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Wyden bill aims to ease recreation access

In a room packed Thursday with outdoor-recreation gurus, agency managers and tourism officials, U.S. Sen. Ron Wyden, D-Oregon, sought feedback on a bill that would streamline permitting and access on federal lands and waterways.

Owners and operators gave the impression in the Medford meeting they had no problem reaching officials but found those officials had little ability under current law to approve new or unusual requests.

Pete Wallstrom of Momentum River Expeditions in Ashland said his company both encourages younger generations to go outdoors and to host international travelers.

"We're always trying to introduce new activities, but it's almost impossible to get them through the Forest Service and the BLM," Wallstrom said. "Not because they don't want it, but because it's not a priority for them, and because they don't have the time. They are understaffed, and the systems they use are antiquated. When I saw the bill, I was so excited because it can take us over six years to get a permit for new outdoor activity in public lands; that's just not OK."

It took nearly that long for Jennifer Roe of Roe Outfitters in Klamath Falls to get a permit to operate a zipline operation on Tomahawk Hill off Highway 140 in the Fremont-Winema National Forest. Operations began after a four-year ordeal to obtain all the approvals.

"Getting things done like this is a huge, huge win for Southern Oregon," Roe told Wyden. "I'm preaching to the choir here, but there are a lot of people who won't go off pavement without someone to lead the way. The people in this room are critical to the success of recreation in Oregon, and we can't do it without working with public lands."

Wyden said he was aware of a litany of obstacles facing commercial, volunteer and other groups looking for access.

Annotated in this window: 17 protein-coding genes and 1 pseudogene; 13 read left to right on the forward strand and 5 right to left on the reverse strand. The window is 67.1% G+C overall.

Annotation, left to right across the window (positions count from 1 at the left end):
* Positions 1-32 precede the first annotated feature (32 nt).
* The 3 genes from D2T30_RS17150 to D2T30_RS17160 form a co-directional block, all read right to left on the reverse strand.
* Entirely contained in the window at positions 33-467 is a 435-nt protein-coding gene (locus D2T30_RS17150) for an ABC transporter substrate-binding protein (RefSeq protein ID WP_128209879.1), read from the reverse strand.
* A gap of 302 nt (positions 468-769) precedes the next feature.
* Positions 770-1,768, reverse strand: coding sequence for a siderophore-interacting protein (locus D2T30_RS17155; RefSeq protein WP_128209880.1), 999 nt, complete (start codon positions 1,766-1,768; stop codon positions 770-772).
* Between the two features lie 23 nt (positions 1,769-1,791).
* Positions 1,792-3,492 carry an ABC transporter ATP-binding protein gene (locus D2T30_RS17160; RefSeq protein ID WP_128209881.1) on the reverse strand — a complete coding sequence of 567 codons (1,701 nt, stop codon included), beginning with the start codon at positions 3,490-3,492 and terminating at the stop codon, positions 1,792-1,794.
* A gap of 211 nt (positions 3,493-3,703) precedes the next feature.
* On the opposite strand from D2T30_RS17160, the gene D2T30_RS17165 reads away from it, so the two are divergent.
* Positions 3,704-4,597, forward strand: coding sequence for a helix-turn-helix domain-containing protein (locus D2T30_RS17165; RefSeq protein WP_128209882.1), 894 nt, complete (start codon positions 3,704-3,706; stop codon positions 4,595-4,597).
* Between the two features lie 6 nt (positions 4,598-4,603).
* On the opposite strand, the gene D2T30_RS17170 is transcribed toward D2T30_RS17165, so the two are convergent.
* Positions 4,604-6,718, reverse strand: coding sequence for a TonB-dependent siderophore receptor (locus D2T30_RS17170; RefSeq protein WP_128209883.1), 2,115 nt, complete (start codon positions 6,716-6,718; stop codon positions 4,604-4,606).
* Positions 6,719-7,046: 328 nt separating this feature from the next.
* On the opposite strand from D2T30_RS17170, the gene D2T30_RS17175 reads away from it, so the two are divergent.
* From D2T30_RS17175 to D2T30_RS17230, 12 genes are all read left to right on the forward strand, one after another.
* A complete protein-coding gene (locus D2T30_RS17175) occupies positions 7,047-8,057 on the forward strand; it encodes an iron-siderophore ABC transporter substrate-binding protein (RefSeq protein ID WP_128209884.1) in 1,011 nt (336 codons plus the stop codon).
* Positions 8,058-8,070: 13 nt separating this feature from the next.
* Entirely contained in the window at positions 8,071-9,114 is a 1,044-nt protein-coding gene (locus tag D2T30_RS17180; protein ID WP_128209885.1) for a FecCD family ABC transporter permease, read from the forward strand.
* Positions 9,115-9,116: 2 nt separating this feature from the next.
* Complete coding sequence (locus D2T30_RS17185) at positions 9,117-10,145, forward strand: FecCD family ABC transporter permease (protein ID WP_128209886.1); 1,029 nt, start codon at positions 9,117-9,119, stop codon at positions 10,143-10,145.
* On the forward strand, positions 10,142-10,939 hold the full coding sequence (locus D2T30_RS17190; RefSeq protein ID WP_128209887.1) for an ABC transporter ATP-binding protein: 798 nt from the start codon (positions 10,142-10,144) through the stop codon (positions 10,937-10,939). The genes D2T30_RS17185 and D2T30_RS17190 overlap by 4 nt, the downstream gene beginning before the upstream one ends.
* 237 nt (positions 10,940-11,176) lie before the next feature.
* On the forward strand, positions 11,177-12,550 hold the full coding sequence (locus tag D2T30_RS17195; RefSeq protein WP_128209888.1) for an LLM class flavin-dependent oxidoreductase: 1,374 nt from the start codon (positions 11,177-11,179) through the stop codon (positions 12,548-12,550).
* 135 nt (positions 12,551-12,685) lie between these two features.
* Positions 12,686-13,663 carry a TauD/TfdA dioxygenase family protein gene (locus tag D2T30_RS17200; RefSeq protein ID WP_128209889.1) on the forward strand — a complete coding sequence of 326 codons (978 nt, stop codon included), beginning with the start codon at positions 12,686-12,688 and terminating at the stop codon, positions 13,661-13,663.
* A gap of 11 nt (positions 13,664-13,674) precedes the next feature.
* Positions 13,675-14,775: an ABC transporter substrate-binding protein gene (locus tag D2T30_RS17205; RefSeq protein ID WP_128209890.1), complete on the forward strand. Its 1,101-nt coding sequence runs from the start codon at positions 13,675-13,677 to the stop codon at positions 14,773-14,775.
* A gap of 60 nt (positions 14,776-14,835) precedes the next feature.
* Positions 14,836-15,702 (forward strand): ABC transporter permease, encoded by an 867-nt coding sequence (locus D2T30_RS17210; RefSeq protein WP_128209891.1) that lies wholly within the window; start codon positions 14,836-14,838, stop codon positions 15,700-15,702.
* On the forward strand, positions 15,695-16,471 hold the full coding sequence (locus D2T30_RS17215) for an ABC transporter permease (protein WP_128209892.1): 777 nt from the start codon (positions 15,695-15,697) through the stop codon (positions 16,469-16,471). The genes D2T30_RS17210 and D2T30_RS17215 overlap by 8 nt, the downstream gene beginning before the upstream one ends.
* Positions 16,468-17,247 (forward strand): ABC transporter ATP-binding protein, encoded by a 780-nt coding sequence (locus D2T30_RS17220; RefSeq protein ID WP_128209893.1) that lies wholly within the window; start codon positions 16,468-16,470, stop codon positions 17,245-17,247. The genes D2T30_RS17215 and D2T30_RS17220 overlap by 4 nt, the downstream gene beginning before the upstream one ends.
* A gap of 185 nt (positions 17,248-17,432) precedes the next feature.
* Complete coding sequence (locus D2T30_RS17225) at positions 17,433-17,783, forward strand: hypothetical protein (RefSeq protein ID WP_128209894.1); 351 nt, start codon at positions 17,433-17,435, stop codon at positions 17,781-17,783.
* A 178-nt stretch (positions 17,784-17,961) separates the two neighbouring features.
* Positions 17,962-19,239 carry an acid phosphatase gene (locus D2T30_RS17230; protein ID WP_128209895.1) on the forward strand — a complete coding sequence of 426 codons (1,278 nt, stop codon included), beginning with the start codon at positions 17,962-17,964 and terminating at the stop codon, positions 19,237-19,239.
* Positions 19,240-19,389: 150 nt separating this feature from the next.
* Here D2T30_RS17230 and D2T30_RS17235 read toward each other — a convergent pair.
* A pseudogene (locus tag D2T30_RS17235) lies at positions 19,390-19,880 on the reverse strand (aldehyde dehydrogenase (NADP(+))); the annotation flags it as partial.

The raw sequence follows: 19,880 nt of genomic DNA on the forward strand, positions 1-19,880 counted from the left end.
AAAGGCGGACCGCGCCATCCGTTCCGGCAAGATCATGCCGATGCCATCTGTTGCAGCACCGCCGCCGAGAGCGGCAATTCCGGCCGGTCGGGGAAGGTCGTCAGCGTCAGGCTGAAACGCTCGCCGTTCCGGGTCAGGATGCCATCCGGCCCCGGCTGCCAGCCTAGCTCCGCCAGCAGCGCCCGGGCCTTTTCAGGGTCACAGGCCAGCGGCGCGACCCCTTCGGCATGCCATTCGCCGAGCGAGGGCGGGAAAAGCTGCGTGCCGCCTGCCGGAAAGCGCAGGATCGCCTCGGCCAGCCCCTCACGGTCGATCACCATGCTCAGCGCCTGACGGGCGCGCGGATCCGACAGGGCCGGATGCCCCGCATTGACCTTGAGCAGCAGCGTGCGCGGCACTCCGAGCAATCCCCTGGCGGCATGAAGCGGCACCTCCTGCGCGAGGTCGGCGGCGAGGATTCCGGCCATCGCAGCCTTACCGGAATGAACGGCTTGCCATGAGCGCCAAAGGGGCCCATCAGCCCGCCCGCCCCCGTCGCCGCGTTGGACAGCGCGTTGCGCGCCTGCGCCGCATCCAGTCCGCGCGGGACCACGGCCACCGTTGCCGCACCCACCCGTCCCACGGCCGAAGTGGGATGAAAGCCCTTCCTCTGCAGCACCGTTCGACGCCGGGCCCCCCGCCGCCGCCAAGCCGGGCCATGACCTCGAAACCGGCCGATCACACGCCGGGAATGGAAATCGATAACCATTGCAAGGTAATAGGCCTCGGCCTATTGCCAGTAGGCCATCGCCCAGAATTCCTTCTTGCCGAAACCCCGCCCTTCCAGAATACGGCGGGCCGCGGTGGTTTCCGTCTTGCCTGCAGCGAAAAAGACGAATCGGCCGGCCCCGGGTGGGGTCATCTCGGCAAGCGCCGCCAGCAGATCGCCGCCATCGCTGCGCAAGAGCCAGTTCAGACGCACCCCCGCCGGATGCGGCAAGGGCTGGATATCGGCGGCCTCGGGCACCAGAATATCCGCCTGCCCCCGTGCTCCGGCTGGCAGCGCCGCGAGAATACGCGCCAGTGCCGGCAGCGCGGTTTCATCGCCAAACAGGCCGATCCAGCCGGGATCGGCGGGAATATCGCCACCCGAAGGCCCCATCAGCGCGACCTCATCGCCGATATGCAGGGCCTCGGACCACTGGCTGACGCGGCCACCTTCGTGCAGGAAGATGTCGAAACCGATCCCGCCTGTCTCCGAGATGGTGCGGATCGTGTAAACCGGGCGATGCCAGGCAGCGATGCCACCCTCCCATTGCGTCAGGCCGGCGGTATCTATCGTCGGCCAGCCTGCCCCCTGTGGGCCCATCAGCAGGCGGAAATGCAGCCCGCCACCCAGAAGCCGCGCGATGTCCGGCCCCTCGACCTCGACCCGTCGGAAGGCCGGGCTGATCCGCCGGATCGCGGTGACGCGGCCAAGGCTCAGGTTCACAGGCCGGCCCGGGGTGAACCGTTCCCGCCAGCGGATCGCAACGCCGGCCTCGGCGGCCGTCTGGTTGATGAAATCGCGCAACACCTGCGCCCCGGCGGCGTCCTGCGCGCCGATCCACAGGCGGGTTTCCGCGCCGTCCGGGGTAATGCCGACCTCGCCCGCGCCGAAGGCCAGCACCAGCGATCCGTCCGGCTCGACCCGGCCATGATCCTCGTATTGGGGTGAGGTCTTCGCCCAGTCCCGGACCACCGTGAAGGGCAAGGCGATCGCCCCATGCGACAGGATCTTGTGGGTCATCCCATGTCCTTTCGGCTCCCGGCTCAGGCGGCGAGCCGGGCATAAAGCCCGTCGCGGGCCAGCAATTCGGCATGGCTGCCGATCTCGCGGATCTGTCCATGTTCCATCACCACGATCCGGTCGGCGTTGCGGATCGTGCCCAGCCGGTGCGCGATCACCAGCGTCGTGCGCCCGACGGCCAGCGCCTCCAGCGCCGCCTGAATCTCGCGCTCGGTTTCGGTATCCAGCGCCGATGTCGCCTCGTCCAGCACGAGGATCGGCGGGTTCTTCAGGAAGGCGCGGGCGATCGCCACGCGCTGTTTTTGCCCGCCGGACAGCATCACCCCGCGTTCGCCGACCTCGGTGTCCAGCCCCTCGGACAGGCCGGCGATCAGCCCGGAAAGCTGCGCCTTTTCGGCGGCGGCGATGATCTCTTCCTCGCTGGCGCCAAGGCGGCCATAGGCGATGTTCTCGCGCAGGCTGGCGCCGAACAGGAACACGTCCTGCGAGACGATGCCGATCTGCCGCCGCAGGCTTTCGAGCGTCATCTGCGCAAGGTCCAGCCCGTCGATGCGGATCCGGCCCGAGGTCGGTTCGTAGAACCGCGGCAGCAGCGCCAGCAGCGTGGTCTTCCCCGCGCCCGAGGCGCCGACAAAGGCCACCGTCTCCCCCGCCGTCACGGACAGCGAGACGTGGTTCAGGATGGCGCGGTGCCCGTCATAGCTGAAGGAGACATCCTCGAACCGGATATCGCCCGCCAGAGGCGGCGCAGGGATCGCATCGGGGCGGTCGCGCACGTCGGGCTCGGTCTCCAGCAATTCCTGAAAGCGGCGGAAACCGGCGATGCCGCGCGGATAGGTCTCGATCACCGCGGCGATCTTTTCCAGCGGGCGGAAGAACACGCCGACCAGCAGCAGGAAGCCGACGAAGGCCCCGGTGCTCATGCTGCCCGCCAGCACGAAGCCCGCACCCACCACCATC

"A lot of the natural resource agencies do not get up in the morning and say, 'Gee, let's be rotten to people who are interested in recreation.' That's not what goes on," Wyden said. "What does go on, however, is that everybody is tethered to these rule books from yesteryear. The reality is that the rules are out of date, and that's what we've had hammered home this summer."

The bill would require agencies to use similar language and formats in dealing with requests. Outfitters and guides also encounter obstacles because of outdated rules, he said.

"Often they have to put money up ahead of time before they know what's going on, and then have trouble getting it back," Wyden said.

Promoting outdoor recreation is critical to companies such as White Water Manufacturing, make of Sotar rafts in Merlin, said Hugh Griffith, general manager and chief operations officer. 

"If you can't get out there and get on the river, there's really no reason to buy an American-made, or any other, raft," Griffith said. "The promotion of outdoor recreation is good for America's health, America's industry, and fundamentally good for America."

He said no two rivers in the United States are managed in the exact same way.

"You almost have to get a doctorate in permit application," Griffith said. "The Grand Canyon, the Sand River, the Salmon River, the Rogue River — all the permitted rivers that are closed without permits have a slightly different approach. As a result, it's very difficult to recreate in America's wonderful outdoors."

Will Volpert of Ashland's Indigo Creek Outfitters said he was pleased to see a diverse representation spanning whitewater, lodging and nonprofit groups at the Chamber of Medford/Jackson County office.

"I didn't realize how much emphasis would be put on the permits," he said. "It made me think how convoluted and confusing the permitting system is, and how different it is on each river where we operate. After some time you just get used to it. But if you're an outside business trying to understand the special-use permits each time you try to get commercial authorization on federal land, it can be overwhelming."

The bill also would allow volunteer groups to have easier access to trails to perform maintenance work.

Reach reporter Greg Stiles at 541-776-4463 or business@mailtribune.com. Follow him on Twitter at www.twitter.com/GregMTBusiness, on Facebook at www.facebook.com/greg.stiles.31, and read his blog at www.mailtribune.com/EconomicEdge.